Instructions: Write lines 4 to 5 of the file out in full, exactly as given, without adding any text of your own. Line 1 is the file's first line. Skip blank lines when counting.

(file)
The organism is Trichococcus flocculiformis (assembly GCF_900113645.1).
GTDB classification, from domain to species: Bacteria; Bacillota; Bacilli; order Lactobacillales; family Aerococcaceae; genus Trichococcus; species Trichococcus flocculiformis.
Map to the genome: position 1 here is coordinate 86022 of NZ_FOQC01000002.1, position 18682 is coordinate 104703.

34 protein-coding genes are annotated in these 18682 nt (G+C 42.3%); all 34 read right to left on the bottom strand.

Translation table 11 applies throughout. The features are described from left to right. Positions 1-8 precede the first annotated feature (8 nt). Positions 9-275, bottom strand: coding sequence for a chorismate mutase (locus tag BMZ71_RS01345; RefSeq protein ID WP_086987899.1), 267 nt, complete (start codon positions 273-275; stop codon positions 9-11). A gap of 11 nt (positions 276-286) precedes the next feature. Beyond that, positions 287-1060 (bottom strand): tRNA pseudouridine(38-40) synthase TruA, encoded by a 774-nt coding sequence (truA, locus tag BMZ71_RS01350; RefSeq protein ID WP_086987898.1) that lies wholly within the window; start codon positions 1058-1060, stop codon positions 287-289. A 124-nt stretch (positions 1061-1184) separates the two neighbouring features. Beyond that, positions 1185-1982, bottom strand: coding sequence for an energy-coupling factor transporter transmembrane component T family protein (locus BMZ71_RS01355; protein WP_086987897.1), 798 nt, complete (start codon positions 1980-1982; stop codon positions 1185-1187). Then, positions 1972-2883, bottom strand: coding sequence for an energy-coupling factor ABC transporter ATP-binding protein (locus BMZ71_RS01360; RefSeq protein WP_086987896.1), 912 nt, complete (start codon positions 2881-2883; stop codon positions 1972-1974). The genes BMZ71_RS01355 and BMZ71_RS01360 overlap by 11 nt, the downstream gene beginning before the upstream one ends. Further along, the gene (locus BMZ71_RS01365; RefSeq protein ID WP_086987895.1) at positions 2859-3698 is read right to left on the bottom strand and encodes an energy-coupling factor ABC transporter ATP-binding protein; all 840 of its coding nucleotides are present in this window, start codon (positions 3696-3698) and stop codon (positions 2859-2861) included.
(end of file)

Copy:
34 protein-coding genes are annotated in these 18682 nt (G+C 42.3%); all 34 read right to left on the bottom strand.

Translation table 11 applies throughout. The features are described from left to right. Positions 1-8 precede the first annotated feature (8 nt). Positions 9-275, bottom strand: coding sequence for a chorismate mutase (locus tag BMZ71_RS01345; RefSeq protein ID WP_086987899.1), 267 nt, complete (start codon positions 273-275; stop codon positions 9-11). A gap of 11 nt (positions 276-286) precedes the next feature. Beyond that, positions 287-1060 (bottom strand): tRNA pseudouridine(38-40) synthase TruA, encoded by a 774-nt coding sequence (truA, locus tag BMZ71_RS01350; RefSeq protein ID WP_086987898.1) that lies wholly within the window; start codon positions 1058-1060, stop codon positions 287-289. A 124-nt stretch (positions 1061-1184) separates the two neighbouring features. Beyond that, positions 1185-1982, bottom strand: coding sequence for an energy-coupling factor transporter transmembrane component T family protein (locus BMZ71_RS01355; protein WP_086987897.1), 798 nt, complete (start codon positions 1980-1982; stop codon positions 1185-1187). Then, positions 1972-2883, bottom strand: coding sequence for an energy-coupling factor ABC transporter ATP-binding protein (locus BMZ71_RS01360; RefSeq protein WP_086987896.1), 912 nt, complete (start codon positions 2881-2883; stop codon positions 1972-1974). The genes BMZ71_RS01355 and BMZ71_RS01360 overlap by 11 nt, the downstream gene beginning before the upstream one ends. Further along, the gene (locus BMZ71_RS01365; RefSeq protein ID WP_086987895.1) at positions 2859-3698 is read right to left on the bottom strand and encodes an energy-coupling factor ABC transporter ATP-binding protein; all 840 of its coding nucleotides are present in this window, start codon (positions 3696-3698) and stop codon (positions 2859-2861) included.